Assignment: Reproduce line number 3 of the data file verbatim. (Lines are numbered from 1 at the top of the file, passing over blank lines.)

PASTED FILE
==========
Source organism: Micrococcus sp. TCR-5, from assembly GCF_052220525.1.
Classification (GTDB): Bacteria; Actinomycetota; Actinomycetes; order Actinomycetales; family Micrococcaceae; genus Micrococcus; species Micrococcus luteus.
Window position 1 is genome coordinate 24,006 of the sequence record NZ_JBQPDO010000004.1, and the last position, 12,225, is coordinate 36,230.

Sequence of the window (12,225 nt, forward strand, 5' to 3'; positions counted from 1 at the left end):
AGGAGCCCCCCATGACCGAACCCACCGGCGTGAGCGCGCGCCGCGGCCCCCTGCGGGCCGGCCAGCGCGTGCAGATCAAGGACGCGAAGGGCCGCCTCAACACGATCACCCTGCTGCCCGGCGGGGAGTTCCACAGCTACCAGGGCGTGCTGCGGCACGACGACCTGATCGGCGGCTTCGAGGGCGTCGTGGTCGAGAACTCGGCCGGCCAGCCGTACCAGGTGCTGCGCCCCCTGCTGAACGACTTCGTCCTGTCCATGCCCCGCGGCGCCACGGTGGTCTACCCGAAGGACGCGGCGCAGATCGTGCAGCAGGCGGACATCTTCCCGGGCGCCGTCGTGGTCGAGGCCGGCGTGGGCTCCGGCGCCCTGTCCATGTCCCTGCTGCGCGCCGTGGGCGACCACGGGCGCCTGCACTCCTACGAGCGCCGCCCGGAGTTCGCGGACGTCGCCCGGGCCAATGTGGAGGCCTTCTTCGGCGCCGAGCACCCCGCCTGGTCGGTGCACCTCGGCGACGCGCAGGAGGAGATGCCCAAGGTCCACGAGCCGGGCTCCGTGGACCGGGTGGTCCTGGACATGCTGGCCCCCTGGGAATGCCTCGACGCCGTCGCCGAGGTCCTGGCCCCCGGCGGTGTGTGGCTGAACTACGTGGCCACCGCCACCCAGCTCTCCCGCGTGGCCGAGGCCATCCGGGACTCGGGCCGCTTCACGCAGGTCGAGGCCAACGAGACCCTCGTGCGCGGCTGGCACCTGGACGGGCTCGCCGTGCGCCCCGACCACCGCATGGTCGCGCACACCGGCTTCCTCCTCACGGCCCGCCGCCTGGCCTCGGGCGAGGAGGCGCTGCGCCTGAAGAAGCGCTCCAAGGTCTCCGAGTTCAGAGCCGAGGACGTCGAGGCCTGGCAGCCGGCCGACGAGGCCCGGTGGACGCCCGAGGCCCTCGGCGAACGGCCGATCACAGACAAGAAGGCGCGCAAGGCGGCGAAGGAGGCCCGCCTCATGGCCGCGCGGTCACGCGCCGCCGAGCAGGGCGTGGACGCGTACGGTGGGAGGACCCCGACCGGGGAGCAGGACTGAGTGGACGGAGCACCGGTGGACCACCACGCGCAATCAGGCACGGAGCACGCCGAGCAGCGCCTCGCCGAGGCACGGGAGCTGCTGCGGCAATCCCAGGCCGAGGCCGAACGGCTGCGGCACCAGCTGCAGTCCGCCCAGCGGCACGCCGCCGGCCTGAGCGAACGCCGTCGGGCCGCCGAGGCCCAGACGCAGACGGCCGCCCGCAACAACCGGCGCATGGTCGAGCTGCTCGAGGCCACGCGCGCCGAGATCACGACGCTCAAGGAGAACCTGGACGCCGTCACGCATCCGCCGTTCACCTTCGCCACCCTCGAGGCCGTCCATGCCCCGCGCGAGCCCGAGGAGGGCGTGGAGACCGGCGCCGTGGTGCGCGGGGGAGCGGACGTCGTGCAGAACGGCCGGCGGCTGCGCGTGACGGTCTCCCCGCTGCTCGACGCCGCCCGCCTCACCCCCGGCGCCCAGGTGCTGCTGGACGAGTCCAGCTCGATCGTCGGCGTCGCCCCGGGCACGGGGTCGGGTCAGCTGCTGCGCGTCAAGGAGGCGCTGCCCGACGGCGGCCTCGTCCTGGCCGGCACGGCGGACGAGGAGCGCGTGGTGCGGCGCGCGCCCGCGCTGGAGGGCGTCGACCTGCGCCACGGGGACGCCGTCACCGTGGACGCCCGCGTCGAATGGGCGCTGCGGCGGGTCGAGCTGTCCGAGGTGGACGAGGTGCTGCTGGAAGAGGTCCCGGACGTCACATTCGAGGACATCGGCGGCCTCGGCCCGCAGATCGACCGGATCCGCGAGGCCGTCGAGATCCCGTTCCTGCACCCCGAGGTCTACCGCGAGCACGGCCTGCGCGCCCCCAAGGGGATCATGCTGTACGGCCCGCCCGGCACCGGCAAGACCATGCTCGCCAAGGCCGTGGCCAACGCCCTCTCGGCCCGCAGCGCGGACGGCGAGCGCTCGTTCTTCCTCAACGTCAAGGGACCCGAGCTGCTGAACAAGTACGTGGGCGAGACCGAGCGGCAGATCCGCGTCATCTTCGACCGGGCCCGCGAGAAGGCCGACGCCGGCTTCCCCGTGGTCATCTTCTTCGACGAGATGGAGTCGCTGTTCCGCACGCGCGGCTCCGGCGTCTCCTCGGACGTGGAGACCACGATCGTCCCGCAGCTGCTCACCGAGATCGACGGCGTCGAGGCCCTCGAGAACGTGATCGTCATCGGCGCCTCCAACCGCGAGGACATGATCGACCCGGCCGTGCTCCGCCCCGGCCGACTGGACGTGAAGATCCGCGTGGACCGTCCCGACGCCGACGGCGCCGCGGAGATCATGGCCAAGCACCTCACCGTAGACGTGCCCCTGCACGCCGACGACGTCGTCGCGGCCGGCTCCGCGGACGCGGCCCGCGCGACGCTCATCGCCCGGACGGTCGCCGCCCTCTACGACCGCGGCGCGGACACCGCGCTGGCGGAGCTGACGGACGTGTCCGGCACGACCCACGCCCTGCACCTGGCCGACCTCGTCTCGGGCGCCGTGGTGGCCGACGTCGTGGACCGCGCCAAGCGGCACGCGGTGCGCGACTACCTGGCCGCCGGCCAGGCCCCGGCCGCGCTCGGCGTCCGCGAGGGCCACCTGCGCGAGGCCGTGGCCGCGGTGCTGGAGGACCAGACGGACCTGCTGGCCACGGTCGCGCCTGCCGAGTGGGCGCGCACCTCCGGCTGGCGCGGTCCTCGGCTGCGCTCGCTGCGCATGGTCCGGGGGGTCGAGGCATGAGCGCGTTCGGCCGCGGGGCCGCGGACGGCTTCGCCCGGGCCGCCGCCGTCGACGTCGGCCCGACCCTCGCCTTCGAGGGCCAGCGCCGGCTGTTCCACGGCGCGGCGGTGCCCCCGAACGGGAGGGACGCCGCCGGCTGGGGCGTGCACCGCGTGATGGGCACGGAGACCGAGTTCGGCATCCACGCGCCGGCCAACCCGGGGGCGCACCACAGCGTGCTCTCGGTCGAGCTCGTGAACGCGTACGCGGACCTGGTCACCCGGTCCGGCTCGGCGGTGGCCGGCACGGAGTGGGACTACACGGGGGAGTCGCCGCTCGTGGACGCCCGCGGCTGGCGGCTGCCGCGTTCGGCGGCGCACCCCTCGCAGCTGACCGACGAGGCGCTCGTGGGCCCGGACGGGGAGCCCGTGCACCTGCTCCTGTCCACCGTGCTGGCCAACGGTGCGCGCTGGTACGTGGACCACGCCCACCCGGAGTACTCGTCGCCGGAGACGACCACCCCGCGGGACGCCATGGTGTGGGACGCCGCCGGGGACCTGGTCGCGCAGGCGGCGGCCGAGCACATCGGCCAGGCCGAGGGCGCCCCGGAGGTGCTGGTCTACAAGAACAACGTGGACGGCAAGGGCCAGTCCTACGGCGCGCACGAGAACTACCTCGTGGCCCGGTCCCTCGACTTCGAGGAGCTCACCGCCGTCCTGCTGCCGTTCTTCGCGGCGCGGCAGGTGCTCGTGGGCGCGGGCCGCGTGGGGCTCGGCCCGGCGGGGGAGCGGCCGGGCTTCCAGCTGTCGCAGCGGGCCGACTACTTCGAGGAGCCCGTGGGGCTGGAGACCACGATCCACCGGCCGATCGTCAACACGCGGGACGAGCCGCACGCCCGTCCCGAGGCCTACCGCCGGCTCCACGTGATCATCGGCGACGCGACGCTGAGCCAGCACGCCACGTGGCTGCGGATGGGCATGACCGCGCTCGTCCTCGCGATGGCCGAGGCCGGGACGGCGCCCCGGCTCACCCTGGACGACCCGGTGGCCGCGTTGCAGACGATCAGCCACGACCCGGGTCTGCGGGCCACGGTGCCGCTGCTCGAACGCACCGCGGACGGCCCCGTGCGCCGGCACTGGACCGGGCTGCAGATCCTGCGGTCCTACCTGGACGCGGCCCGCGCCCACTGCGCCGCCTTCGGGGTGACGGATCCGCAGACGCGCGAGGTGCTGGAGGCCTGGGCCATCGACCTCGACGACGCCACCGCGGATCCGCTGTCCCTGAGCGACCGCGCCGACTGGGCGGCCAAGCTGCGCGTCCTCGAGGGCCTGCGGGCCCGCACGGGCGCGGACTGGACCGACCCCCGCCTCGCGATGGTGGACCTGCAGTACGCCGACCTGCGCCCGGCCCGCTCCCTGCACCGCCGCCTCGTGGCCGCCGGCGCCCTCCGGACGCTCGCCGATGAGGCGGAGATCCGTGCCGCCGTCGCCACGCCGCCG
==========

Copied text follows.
Window position 1 is genome coordinate 24,006 of the sequence record NZ_JBQPDO010000004.1, and the last position, 12,225, is coordinate 36,230.